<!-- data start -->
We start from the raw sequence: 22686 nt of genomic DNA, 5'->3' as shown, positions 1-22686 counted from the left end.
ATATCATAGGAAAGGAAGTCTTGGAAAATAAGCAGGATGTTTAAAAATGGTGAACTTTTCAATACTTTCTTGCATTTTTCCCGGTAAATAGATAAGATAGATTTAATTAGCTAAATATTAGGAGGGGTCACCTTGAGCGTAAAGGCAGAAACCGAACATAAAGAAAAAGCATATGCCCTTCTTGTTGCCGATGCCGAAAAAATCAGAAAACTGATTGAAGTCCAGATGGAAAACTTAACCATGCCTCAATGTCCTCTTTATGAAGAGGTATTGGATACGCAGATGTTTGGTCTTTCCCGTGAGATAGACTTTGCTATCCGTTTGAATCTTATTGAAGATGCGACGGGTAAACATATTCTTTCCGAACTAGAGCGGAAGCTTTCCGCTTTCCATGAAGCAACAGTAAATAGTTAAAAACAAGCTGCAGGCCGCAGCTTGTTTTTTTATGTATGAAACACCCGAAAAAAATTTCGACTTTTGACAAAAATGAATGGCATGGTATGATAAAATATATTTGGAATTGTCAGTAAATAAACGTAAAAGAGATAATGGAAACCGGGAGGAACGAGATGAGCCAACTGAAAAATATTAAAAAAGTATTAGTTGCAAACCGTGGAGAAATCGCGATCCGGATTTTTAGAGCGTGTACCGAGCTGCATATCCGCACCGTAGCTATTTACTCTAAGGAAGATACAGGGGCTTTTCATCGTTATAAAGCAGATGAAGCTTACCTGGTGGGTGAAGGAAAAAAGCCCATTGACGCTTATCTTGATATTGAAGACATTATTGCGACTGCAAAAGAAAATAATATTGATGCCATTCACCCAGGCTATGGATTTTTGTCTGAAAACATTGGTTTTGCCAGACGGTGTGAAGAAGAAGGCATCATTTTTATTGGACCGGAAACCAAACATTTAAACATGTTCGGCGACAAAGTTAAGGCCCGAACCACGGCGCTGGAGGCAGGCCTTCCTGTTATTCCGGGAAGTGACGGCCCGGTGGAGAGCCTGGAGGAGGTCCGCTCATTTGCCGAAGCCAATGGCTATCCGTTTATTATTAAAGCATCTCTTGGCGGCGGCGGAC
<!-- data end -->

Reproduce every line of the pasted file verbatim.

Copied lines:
We start from the raw sequence: 22686 nt of genomic DNA, 5'->3' as shown, positions 1-22686 counted from the left end.
ATATCATAGGAAAGGAAGTCTTGGAAAATAAGCAGGATGTTTAAAAATGGTGAACTTTTCAATACTTTCTTGCATTTTTCCCGGTAAATAGATAAGATAGATTTAATTAGCTAAATATTAGGAGGGGTCACCTTGAGCGTAAAGGCAGAAACCGAACATAAAGAAAAAGCATATGCCCTTCTTGTTGCCGATGCCGAAAAAATCAGAAAACTGATTGAAGTCCAGATGGAAAACTTAACCATGCCTCAATGTCCTCTTTATGAAGAGGTATTGGATACGCAGATGTTTGGTCTTTCCCGTGAGATAGACTTTGCTATCCGTTTGAATCTTATTGAAGATGCGACGGGTAAACATATTCTTTCCGAACTAGAGCGGAAGCTTTCCGCTTTCCATGAAGCAACAGTAAATAGTTAAAAACAAGCTGCAGGCCGCAGCTTGTTTTTTTATGTATGAAACACCCGAAAAAAATTTCGACTTTTGACAAAAATGAATGGCATGGTATGATAAAATATATTTGGAATTGTCAGTAAATAAACGTAAAAGAGATAATGGAAACCGGGAGGAACGAGATGAGCCAACTGAAAAATATTAAAAAAGTATTAGTTGCAAACCGTGGAGAAATCGCGATCCGGATTTTTAGAGCGTGTACCGAGCTGCATATCCGCACCGTAGCTATTTACTCTAAGGAAGATACAGGGGCTTTTCATCGTTATAAAGCAGATGAAGCTTACCTGGTGGGTGAAGGAAAAAAGCCCATTGACGCTTATCTTGATATTGAAGACATTATTGCGACTGCAAAAGAAAATAATATTGATGCCATTCACCCAGGCTATGGATTTTTGTCTGAAAACATTGGTTTTGCCAGACGGTGTGAAGAAGAAGGCATCATTTTTATTGGACCGGAAACCAAACATTTAAACATGTTCGGCGACAAAGTTAAGGCCCGAACCACGGCGCTGGAGGCAGGCCTTCCTGTTATTCCGGGAAGTGACGGCCCGGTGGAGAGCCTGGAGGAGGTCCGCTCATTTGCCGAAGCCAATGGCTATCCGTTTATTATTAAAGCATCTCTTGGCGGCGGCGGAC